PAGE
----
GigaOm's Katie Fehrenbacher post on the VC cleantech bust.
Katie starts discussing the controversy of VC Cleantech by taking a stance agreeing with Wired's post.
One of the more in-depth pieces on the cleantech venture capital boom and bust cycles was published in Wired this week. While not all of my peers will agree with me (I have already gotten in some heated debates over this), I think the story was a solid analysis of how a lot of VCs piled into cleantech investing in 2007 and 2008 with not a whole lot of knowledge of the sector and now have backed out of it (we have covered this a lot, too). The long-term promise of cleantech itself isn’t dead, but the boom VC cycle has clearly ended, much the way the dotcom boom went bust and the promise of the Internet arrived later on.
Katie jumps to the flaw in VC thinking.
But another layer to this story is that one of the key misplaced assumptions that VCs made in the cleantech boom times is that the rapid progress of Moore’s Law— which says that the number of transistors that can be placed on a chip doubles every two years — could be created for cleantech with a little bit of VC funding and Silicon Valley smarts. The notion (which is seductive but not true in most cases) is that the traditional energy industries throughout the world just didn’t do the right kind of innovation and that the Valley’s can-do spirit and open wallets would be able to unleash this potential.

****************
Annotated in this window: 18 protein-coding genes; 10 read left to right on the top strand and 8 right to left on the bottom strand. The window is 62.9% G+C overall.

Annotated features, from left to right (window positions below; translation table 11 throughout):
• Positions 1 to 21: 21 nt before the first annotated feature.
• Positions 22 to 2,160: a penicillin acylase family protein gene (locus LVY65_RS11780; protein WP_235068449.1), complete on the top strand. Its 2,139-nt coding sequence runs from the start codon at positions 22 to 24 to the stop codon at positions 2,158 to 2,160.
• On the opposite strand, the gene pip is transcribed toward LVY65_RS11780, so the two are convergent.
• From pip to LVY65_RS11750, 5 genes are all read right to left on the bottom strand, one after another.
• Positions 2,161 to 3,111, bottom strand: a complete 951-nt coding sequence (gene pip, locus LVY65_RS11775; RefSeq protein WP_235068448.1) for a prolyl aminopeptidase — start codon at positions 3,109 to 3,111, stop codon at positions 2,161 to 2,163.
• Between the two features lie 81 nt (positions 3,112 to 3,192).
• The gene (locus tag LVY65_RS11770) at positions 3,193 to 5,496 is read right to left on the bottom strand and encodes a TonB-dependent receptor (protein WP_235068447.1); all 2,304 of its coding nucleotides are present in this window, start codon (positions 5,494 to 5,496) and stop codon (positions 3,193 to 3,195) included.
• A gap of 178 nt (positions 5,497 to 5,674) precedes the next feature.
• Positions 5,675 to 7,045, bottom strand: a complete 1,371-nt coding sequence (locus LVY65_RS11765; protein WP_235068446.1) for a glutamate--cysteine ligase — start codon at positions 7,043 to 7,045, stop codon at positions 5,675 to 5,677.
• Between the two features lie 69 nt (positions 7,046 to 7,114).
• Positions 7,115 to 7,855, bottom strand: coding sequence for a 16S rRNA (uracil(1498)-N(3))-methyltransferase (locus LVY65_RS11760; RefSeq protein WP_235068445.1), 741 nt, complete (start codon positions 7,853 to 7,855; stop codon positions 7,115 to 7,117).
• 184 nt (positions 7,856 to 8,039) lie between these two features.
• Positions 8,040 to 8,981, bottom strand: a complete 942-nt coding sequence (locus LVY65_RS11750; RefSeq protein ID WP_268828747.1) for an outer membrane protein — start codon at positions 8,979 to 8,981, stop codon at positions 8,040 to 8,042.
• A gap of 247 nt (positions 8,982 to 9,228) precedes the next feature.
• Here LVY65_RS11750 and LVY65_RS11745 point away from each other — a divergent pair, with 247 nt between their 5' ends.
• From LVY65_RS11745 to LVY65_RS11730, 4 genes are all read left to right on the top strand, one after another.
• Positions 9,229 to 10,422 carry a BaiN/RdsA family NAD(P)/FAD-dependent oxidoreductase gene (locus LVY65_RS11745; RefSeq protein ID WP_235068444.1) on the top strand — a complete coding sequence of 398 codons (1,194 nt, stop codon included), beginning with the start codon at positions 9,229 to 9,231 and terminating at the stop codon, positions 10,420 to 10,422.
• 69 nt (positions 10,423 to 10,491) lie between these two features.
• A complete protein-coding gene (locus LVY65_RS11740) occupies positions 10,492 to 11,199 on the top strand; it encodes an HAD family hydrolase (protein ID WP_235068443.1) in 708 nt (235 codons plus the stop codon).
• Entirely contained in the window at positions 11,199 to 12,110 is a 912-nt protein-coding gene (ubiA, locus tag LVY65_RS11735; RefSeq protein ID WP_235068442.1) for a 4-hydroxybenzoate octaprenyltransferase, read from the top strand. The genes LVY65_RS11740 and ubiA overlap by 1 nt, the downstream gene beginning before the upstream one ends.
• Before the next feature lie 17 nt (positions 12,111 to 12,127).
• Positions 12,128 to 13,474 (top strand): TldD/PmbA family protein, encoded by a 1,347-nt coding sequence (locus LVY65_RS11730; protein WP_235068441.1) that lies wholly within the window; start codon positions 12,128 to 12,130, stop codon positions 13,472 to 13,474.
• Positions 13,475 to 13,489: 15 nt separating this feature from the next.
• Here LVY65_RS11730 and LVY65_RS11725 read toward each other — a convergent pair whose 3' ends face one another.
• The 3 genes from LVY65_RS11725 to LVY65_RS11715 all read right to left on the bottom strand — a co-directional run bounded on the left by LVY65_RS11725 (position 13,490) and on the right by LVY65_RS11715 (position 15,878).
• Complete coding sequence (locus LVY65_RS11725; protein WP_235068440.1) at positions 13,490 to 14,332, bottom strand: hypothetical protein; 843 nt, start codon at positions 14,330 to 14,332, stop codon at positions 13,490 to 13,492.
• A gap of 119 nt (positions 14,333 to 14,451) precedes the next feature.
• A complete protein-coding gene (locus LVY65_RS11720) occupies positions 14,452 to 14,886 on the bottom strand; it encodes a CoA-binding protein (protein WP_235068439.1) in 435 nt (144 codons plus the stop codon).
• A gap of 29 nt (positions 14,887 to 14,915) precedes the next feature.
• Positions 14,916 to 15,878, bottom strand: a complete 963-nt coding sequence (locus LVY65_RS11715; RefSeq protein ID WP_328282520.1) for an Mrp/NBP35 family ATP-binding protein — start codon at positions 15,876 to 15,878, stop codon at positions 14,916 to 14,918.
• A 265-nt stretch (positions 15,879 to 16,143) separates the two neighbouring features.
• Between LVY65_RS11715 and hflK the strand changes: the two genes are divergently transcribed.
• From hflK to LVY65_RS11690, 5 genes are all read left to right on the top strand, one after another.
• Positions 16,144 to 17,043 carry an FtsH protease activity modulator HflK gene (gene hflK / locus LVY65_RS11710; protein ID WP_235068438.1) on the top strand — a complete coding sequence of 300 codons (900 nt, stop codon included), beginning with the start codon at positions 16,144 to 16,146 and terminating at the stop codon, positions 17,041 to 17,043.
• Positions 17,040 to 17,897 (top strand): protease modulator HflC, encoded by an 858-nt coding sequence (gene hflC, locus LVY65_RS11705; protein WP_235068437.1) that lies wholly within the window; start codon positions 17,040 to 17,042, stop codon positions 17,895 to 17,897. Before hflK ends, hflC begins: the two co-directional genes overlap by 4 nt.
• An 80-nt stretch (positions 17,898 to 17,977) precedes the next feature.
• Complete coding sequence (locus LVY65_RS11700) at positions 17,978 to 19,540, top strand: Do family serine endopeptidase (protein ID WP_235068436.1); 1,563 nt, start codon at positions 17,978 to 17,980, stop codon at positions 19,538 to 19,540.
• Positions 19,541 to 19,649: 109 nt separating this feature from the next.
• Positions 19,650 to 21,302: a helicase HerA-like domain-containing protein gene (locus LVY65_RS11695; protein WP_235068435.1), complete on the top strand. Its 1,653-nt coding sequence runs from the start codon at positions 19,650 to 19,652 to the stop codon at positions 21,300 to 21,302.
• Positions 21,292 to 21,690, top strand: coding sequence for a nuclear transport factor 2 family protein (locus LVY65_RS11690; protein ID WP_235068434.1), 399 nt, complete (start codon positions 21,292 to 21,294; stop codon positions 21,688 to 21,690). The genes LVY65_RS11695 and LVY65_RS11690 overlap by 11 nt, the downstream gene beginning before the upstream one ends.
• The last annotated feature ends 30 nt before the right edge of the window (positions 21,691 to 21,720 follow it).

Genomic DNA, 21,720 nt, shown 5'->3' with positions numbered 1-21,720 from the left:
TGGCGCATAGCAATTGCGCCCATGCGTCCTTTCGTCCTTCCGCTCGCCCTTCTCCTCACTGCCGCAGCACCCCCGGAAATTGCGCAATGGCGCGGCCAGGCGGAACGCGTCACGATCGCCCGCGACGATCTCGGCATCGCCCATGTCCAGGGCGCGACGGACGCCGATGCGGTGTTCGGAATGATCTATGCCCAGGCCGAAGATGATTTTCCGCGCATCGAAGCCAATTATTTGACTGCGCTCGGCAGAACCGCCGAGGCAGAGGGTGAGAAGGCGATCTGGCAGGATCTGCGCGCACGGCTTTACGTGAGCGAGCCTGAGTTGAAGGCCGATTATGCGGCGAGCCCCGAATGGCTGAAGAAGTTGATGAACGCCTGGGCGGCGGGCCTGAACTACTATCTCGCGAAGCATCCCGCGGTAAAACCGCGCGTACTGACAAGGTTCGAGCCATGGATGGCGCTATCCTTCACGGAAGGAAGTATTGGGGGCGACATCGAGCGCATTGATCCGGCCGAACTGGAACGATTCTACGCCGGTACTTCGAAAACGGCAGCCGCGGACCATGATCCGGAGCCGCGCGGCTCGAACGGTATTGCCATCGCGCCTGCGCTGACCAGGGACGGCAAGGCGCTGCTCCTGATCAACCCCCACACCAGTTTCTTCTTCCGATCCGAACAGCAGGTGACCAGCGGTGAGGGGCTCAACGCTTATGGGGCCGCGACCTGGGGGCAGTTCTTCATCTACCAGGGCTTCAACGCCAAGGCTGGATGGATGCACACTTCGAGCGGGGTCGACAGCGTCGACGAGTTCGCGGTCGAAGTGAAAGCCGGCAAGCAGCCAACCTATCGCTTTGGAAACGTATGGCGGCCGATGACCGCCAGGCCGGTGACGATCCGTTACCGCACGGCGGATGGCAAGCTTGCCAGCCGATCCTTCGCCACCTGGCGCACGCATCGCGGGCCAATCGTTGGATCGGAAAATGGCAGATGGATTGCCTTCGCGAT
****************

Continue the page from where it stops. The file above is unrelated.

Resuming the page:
I was always surprised that VCs choose to invest in physics constrained problems like solar cells, fuel cells, and batteries. But, hey the environmental stuff seemed like it was big money to be made. Until the Chinese came in as well with its government dominating by engineers.